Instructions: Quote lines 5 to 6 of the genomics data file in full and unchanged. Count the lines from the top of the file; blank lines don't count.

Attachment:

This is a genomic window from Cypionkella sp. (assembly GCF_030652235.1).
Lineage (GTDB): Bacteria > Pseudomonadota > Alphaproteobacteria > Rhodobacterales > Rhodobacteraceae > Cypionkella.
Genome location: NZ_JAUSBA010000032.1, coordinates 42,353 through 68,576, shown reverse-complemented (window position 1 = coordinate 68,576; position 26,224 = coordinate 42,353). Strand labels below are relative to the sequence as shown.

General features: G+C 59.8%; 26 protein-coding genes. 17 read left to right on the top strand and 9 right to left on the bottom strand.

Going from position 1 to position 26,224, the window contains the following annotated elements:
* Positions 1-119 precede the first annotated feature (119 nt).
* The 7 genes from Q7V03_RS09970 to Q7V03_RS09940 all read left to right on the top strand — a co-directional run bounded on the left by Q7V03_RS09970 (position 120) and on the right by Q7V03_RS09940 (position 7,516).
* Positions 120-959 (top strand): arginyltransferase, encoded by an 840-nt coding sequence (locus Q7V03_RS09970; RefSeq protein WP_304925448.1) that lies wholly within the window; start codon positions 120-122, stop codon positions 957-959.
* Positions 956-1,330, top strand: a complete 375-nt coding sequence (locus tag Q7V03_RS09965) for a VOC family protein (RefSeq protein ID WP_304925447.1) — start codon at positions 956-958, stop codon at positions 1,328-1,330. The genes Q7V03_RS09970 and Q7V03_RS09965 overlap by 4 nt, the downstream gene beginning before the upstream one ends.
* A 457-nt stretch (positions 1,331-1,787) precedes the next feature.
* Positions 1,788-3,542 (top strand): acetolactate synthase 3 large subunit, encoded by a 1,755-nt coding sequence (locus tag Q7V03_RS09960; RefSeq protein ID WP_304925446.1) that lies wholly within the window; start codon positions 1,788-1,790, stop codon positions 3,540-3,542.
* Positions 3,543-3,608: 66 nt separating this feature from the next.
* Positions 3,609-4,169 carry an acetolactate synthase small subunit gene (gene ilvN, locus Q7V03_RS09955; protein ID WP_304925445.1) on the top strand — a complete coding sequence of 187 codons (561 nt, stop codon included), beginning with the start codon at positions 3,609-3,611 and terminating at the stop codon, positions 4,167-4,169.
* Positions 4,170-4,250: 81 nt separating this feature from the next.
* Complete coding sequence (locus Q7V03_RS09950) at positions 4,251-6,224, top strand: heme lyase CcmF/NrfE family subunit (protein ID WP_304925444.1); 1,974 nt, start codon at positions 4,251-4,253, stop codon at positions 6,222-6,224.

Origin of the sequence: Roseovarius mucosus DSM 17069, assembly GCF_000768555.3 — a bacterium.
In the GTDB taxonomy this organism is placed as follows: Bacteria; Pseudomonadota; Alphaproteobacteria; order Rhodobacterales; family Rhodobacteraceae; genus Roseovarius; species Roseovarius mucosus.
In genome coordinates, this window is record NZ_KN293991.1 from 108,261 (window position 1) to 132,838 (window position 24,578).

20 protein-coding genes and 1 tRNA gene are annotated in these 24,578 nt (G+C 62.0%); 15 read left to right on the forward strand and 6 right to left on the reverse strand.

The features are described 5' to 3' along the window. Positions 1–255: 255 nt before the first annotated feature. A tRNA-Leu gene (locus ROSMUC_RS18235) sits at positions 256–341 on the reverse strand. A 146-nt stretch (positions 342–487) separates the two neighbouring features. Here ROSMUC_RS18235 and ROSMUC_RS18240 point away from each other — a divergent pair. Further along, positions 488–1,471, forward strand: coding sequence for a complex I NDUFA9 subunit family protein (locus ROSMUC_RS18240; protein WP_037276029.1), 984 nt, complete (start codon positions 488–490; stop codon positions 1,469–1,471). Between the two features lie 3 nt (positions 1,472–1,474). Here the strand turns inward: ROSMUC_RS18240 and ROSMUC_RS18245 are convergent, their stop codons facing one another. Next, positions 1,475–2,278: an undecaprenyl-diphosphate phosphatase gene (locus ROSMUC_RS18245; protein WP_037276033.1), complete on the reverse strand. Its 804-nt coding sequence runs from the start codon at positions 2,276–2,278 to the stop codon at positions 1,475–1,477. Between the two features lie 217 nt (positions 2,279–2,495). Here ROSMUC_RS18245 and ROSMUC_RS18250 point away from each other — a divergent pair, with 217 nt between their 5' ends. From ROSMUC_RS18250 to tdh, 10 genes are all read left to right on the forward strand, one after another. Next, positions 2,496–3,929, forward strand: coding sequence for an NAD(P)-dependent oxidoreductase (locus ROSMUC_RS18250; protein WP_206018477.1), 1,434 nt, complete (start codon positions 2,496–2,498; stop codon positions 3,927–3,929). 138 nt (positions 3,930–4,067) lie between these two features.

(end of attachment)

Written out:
Going from position 1 to position 26,224, the window contains the following annotated elements:
* Positions 1-119 precede the first annotated feature (119 nt).